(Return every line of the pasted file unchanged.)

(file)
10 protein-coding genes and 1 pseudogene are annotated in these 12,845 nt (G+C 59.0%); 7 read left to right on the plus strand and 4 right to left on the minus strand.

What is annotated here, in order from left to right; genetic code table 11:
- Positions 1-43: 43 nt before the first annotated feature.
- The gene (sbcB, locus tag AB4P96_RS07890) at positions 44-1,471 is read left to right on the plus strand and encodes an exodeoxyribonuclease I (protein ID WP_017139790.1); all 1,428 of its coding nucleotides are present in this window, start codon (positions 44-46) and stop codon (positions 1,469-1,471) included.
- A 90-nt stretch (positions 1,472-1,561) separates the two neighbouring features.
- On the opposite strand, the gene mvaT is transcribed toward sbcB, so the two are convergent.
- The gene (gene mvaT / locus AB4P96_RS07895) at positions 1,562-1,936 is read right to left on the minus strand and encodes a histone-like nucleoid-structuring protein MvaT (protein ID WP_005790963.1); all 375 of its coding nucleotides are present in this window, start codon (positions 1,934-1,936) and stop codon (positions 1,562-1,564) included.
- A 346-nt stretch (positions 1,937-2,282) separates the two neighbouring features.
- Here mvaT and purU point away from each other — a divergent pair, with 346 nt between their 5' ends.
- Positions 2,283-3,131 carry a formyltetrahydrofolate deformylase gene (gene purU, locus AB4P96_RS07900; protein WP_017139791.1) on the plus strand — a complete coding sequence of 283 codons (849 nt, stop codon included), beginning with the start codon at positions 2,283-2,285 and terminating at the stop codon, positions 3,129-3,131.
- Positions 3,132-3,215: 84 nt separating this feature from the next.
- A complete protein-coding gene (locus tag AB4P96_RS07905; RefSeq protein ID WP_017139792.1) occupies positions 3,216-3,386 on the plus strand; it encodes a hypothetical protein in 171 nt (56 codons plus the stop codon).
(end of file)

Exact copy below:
10 protein-coding genes and 1 pseudogene are annotated in these 12,845 nt (G+C 59.0%); 7 read left to right on the plus strand and 4 right to left on the minus strand.

What is annotated here, in order from left to right; genetic code table 11:
- Positions 1-43: 43 nt before the first annotated feature.
- The gene (sbcB, locus tag AB4P96_RS07890) at positions 44-1,471 is read left to right on the plus strand and encodes an exodeoxyribonuclease I (protein ID WP_017139790.1); all 1,428 of its coding nucleotides are present in this window, start codon (positions 44-46) and stop codon (positions 1,469-1,471) included.
- A 90-nt stretch (positions 1,472-1,561) separates the two neighbouring features.
- On the opposite strand, the gene mvaT is transcribed toward sbcB, so the two are convergent.
- The gene (gene mvaT / locus AB4P96_RS07895) at positions 1,562-1,936 is read right to left on the minus strand and encodes a histone-like nucleoid-structuring protein MvaT (protein ID WP_005790963.1); all 375 of its coding nucleotides are present in this window, start codon (positions 1,934-1,936) and stop codon (positions 1,562-1,564) included.
- A 346-nt stretch (positions 1,937-2,282) separates the two neighbouring features.
- Here mvaT and purU point away from each other — a divergent pair, with 346 nt between their 5' ends.
- Positions 2,283-3,131 carry a formyltetrahydrofolate deformylase gene (gene purU, locus AB4P96_RS07900; protein WP_017139791.1) on the plus strand — a complete coding sequence of 283 codons (849 nt, stop codon included), beginning with the start codon at positions 2,283-2,285 and terminating at the stop codon, positions 3,129-3,131.
- Positions 3,132-3,215: 84 nt separating this feature from the next.
- A complete protein-coding gene (locus tag AB4P96_RS07905; RefSeq protein ID WP_017139792.1) occupies positions 3,216-3,386 on the plus strand; it encodes a hypothetical protein in 171 nt (56 codons plus the stop codon).